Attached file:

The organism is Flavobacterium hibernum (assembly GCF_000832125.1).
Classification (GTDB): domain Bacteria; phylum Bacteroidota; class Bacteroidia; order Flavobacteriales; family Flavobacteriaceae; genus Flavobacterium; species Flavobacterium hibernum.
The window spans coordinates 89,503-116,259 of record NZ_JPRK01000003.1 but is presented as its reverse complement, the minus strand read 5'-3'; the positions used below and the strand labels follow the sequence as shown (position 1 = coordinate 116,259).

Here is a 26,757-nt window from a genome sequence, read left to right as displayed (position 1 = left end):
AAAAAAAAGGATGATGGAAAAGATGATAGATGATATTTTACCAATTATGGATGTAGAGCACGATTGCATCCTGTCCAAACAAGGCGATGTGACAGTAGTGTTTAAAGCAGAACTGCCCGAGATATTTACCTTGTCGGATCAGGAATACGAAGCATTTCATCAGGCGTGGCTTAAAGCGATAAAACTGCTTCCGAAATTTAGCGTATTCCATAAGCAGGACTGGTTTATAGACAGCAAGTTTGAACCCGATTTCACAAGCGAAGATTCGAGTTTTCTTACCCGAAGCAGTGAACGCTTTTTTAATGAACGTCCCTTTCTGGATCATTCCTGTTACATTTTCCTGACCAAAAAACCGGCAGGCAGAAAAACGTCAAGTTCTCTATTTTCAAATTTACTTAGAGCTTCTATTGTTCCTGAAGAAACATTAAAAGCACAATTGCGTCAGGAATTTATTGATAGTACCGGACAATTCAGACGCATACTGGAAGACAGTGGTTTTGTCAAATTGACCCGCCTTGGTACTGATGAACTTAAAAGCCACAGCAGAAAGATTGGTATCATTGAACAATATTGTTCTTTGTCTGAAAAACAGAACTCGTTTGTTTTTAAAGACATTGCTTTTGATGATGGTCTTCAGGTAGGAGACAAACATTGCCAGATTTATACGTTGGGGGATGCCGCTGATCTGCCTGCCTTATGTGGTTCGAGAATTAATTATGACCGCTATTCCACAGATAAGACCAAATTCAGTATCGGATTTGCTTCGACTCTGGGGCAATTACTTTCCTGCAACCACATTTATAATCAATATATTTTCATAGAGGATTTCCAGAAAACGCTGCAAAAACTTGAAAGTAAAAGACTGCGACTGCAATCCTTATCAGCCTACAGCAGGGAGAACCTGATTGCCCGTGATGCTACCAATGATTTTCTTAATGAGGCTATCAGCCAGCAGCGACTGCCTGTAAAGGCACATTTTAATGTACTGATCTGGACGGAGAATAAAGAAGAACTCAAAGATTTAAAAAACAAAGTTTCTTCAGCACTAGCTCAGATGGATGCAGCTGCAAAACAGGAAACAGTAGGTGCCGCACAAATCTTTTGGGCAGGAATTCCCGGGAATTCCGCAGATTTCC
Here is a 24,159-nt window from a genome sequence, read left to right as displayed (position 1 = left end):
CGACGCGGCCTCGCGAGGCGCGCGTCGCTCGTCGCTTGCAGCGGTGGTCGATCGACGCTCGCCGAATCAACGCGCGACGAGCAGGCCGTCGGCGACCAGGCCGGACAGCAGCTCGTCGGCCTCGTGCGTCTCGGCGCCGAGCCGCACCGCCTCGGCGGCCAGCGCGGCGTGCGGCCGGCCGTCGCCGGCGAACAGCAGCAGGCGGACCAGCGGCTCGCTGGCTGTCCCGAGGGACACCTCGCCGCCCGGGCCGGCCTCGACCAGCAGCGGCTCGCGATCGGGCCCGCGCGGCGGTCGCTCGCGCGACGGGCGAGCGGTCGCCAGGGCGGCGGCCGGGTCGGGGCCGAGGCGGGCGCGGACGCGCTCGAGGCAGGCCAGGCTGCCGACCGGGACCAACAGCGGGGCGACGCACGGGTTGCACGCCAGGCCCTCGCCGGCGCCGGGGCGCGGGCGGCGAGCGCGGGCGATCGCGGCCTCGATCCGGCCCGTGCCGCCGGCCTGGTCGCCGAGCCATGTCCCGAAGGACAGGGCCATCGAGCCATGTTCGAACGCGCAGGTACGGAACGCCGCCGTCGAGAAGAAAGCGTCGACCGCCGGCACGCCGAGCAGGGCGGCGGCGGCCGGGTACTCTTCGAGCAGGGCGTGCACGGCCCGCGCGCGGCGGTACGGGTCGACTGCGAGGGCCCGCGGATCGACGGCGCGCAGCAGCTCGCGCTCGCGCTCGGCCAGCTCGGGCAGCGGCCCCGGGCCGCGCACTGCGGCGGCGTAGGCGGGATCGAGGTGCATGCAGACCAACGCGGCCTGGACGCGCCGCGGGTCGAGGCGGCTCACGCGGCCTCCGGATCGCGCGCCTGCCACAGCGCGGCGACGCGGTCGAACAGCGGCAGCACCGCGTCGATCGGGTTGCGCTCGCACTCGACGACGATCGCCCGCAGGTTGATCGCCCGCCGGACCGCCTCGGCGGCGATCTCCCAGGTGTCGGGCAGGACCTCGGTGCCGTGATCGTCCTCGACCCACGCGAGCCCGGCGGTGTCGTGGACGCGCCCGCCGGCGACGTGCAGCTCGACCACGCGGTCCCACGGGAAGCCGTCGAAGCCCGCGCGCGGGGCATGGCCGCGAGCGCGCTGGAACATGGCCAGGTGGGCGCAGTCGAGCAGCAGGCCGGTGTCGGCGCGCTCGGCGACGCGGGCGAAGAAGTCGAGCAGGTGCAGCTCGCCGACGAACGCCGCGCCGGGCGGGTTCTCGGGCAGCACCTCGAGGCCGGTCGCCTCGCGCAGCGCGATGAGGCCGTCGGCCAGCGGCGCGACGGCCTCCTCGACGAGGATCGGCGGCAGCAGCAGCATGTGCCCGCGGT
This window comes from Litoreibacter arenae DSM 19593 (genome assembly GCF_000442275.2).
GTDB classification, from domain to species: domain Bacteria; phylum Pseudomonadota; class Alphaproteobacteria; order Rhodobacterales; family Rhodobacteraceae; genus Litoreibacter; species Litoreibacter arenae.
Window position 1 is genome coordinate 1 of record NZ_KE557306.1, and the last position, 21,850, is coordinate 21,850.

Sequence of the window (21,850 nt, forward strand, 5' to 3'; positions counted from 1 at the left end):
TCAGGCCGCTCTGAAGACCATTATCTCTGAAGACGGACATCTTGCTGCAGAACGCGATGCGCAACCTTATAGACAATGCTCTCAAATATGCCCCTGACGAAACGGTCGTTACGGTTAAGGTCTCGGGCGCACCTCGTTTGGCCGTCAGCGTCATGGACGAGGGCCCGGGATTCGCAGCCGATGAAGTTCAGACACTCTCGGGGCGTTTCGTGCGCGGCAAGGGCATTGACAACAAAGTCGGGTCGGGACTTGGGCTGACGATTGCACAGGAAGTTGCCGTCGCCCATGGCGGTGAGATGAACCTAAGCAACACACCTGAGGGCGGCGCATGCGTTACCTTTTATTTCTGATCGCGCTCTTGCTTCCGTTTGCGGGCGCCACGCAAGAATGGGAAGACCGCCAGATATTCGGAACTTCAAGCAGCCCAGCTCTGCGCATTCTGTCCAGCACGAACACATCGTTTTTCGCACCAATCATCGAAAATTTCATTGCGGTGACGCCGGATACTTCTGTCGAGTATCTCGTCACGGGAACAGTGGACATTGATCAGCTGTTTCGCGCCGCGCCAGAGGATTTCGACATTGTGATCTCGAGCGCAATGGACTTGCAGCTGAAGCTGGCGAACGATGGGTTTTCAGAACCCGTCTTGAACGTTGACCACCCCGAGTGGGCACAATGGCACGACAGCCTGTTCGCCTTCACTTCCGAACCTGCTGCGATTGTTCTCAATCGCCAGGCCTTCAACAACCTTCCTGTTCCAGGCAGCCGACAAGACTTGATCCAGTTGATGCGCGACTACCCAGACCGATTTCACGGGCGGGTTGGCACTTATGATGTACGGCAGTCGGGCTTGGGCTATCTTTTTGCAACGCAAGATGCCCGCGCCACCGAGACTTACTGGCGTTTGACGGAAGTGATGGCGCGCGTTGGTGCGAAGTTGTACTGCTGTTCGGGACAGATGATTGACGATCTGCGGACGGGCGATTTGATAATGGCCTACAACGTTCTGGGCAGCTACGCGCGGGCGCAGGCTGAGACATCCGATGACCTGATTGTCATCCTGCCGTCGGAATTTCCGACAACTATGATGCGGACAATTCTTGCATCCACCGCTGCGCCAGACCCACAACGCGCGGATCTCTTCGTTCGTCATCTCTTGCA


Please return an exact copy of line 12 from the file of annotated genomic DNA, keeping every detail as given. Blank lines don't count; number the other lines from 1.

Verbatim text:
TCAGGCCGCTCTGAAGACCATTATCTCTGAAGACGGACATCTTGCTGCAGAACGCGATGCGCAACCTTATAGACAATGCTCTCAAATATGCCCCTGACGAAACGGTCGTTACGGTTAAGGTCTCGGGCGCACCTCGTTTGGCCGTCAGCGTCATGGACGAGGGCCCGGGATTCGCAGCCGATGAAGTTCAGACACTCTCGGGGCGTTTCGTGCGCGGCAAGGGCATTGACAACAAAGTCGGGTCGGGACTTGGGCTGACGATTGCACAGGAAGTTGCCGTCGCCCATGGCGGTGAGATGAACCTAAGCAACACACCTGAGGGCGGCGCATGCGTTACCTTTTATTTCTGATCGCGCTCTTGCTTCCGTTTGCGGGCGCCACGCAAGAATGGGAAGACCGCCAGATATTCGGAACTTCAAGCAGCCCAGCTCTGCGCATTCTGTCCAGCACGAACACATCGTTTTTCGCACCAATCATCGAAAATTTCATTGCGGTGACGCCGGATACTTCTGTCGAGTATCTCGTCACGGGAACAGTGGACATTGATCAGCTGTTTCGCGCCGCGCCAGAGGATTTCGACATTGTGATCTCGAGCGCAATGGACTTGCAGCTGAAGCTGGCGAACGATGGGTTTTCAGAACCCGTCTTGAACGTTGACCACCCCGAGTGGGCACAATGGCACGACAGCCTGTTCGCCTTCACTTCCGAACCTGCTGCGATTGTTCTCAATCGCCAGGCCTTCAACAACCTTCCTGTTCCAGGCAGCCGACAAGACTTGATCCAGTTGATGCGCGACTACCCAGACCGATTTCACGGGCGGGTTGGCACTTATGATGTACGGCAGTCGGGCTTGGGCTATCTTTTTGCAACGCAAGATGCCCGCGCCACCGAGACTTACTGGCGTTTGACGGAAGTGATGGCGCGCGTTGGTGCGAAGTTGTACTGCTGTTCGGGACAGATGATTGACGATCTGCGGACGGGCGATTTGATAATGGCCTACAACGTTCTGGGCAGCTACGCGCGGGCGCAGGCTGAGACATCCGATGACCTGATTGTCATCCTGCCGTCGGAATTTCCGACAACTATGATGCGGACAATTCTTGCATCCACCGCTGCGCCAGACCCACAACGCGCGGATCTCTTCGTTCGTCATCTCTTGCA